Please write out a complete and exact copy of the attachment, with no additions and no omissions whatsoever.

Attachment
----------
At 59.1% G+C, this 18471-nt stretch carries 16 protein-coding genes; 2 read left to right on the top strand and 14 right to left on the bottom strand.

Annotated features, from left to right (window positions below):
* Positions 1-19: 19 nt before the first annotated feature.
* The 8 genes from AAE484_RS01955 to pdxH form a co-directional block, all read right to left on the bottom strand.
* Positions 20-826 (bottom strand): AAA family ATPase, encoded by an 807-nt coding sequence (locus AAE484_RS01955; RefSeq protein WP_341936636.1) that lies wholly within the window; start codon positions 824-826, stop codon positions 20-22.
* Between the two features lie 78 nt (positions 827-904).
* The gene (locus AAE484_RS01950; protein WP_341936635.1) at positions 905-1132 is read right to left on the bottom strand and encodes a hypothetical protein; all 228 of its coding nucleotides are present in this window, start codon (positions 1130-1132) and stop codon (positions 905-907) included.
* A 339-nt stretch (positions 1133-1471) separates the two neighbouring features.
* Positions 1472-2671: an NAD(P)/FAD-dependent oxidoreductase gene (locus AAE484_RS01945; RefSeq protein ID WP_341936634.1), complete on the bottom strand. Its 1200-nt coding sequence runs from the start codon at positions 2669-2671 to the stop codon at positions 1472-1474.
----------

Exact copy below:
At 59.1% G+C, this 18471-nt stretch carries 16 protein-coding genes; 2 read left to right on the top strand and 14 right to left on the bottom strand.

Annotated features, from left to right (window positions below):
* Positions 1-19: 19 nt before the first annotated feature.
* The 8 genes from AAE484_RS01955 to pdxH form a co-directional block, all read right to left on the bottom strand.
* Positions 20-826 (bottom strand): AAA family ATPase, encoded by an 807-nt coding sequence (locus AAE484_RS01955; RefSeq protein WP_341936636.1) that lies wholly within the window; start codon positions 824-826, stop codon positions 20-22.
* Between the two features lie 78 nt (positions 827-904).
* The gene (locus AAE484_RS01950; protein WP_341936635.1) at positions 905-1132 is read right to left on the bottom strand and encodes a hypothetical protein; all 228 of its coding nucleotides are present in this window, start codon (positions 1130-1132) and stop codon (positions 905-907) included.
* A 339-nt stretch (positions 1133-1471) separates the two neighbouring features.
* Positions 1472-2671: an NAD(P)/FAD-dependent oxidoreductase gene (locus AAE484_RS01945; RefSeq protein ID WP_341936634.1), complete on the bottom strand. Its 1200-nt coding sequence runs from the start codon at positions 2669-2671 to the stop codon at positions 1472-1474.